After removing the Shock Strut Cylinder from the ship, remove with a pair of crew drivers, the retaining ring. After removing the pressure cap, remove the Rubber Buns and Aluminum cups. After lightly coating the cylinder on the outside with grease, install 7 Belleville Clusters in place of the Rubbers and Cups. Replace the pressure cap and retaining ring after shimming the bottom platform to the correct height. The top pressure cap should be snug against the retaining ring, but should give only light, or no pressure on it. With the ring replaced, the shock is reasy to reiinstall in the ship, using the new "O" ring (part 6227-17) on the piston and the proper oil iin the cylinder.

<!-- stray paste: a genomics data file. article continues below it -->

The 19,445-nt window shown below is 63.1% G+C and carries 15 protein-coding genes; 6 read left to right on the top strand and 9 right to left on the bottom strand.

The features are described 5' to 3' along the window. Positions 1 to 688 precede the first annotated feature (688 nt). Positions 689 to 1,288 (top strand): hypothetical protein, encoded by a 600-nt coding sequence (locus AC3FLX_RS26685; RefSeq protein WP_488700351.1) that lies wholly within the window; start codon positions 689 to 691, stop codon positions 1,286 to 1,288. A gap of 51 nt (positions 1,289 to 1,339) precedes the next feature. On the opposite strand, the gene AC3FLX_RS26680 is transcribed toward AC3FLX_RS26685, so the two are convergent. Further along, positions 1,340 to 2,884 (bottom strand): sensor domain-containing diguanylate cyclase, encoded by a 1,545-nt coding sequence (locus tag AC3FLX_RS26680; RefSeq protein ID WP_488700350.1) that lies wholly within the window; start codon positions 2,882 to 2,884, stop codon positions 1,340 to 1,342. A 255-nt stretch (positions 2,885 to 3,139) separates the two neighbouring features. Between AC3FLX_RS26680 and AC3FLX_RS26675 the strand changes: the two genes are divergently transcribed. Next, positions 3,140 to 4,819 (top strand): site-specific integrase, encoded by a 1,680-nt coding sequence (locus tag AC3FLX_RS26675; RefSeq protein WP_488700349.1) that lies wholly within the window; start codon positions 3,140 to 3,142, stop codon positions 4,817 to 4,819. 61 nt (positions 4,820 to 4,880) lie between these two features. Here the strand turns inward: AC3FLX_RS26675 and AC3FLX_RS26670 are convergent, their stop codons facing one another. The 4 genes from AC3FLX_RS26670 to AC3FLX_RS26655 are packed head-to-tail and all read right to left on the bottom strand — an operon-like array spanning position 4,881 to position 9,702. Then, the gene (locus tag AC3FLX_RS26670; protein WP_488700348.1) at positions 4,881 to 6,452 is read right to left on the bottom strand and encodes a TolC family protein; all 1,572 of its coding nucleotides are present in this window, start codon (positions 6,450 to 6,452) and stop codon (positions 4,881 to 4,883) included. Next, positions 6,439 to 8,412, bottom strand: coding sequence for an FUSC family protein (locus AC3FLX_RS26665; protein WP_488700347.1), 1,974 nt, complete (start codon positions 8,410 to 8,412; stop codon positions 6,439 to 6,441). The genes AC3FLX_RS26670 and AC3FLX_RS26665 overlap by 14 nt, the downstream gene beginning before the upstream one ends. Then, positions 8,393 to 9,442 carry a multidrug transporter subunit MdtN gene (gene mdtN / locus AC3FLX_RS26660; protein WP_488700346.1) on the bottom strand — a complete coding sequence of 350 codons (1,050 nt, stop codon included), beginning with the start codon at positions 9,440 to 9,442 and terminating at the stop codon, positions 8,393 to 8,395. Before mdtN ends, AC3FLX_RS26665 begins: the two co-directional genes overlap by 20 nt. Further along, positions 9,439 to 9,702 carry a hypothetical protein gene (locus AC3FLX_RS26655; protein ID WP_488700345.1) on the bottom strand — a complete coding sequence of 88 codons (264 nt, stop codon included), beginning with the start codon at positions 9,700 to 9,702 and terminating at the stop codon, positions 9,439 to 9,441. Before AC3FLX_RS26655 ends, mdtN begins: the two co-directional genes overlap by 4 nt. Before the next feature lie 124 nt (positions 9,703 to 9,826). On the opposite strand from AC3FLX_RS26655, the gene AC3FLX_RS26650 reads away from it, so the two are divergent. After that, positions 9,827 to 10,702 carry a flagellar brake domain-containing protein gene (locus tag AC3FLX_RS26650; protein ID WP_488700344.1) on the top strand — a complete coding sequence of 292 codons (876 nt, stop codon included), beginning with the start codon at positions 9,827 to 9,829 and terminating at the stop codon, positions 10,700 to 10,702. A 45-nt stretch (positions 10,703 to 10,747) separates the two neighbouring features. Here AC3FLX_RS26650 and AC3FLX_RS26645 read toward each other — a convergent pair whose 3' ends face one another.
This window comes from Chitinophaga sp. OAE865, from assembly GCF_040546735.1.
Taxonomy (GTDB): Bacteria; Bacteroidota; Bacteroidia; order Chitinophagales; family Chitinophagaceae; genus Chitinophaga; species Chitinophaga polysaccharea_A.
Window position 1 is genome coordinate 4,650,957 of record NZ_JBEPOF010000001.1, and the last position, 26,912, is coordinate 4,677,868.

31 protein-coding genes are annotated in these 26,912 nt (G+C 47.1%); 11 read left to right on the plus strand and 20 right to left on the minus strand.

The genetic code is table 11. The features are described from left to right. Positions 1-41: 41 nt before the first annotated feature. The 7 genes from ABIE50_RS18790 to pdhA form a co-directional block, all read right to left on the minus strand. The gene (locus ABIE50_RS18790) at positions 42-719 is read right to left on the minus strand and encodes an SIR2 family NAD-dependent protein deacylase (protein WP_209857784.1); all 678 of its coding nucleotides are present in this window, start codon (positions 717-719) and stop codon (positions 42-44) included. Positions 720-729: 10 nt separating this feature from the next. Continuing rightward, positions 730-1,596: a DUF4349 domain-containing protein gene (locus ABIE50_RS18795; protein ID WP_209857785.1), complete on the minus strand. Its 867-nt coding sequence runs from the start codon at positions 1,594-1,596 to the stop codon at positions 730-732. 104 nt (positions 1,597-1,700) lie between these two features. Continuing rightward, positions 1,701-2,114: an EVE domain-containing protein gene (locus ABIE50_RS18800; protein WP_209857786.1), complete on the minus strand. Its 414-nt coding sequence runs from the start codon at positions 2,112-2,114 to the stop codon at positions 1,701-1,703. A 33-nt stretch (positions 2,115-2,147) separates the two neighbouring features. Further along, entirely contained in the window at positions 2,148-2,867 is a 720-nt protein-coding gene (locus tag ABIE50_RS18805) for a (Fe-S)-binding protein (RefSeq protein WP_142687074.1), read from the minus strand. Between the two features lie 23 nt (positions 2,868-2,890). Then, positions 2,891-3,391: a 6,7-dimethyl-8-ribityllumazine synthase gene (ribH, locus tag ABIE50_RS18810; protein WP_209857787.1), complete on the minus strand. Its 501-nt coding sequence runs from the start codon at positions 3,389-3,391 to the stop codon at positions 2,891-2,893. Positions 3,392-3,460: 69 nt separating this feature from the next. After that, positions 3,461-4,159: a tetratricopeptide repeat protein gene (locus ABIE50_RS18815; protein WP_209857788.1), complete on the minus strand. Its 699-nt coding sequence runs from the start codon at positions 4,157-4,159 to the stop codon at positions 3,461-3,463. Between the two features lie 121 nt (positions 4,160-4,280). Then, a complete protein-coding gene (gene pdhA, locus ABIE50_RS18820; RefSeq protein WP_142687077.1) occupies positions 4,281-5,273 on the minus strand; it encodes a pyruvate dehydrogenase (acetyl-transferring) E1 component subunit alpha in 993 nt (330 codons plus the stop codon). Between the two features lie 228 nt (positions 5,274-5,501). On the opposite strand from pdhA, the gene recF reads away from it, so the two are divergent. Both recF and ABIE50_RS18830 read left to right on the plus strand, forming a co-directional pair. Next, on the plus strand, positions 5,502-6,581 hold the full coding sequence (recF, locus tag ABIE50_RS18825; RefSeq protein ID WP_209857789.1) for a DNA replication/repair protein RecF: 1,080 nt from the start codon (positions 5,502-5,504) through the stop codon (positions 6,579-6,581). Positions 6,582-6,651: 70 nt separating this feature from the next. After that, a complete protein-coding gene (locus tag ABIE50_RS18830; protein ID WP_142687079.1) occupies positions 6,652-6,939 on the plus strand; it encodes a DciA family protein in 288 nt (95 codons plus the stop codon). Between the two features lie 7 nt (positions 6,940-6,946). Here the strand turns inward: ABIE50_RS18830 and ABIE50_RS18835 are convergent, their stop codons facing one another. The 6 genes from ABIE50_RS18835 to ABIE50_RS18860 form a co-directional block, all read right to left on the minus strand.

Oleos in Ercoupes (et al) Serial No. 813 up were manufactured for sealing with an AN6227-17 O-ring and were filled with red hydraulic oil.

Since the oleos tend to wear fore-aft only, the cylinder elongates over time to become sufficiently oval that an O-ring can no longer seal properly. Skyport has long offered an STC-FAA-PMA Kit, SMK 61 to install the earlier cup seal as an alternative to the original O-ring. With this kit installed, the oleo must be filled with automobile brake fluid.

Whichever is fitted, it is recommended that the seal be replaced whenever the oleo is disassembled.

For anyone interested, the oleo snap ring (part number 415-33229-1, see Fig. 12, item 18, NOT clearly shown and perhaps no longer available from Univair or Skyport is/was a "Reliance Light External Ring for 1.250 shaft, .125 x .620 wire section, .250 gap, style #6 gap" from Eaton Mfg. Co., Massilon, OH.

Regards,

William R. Bayne

Special Tools for The Job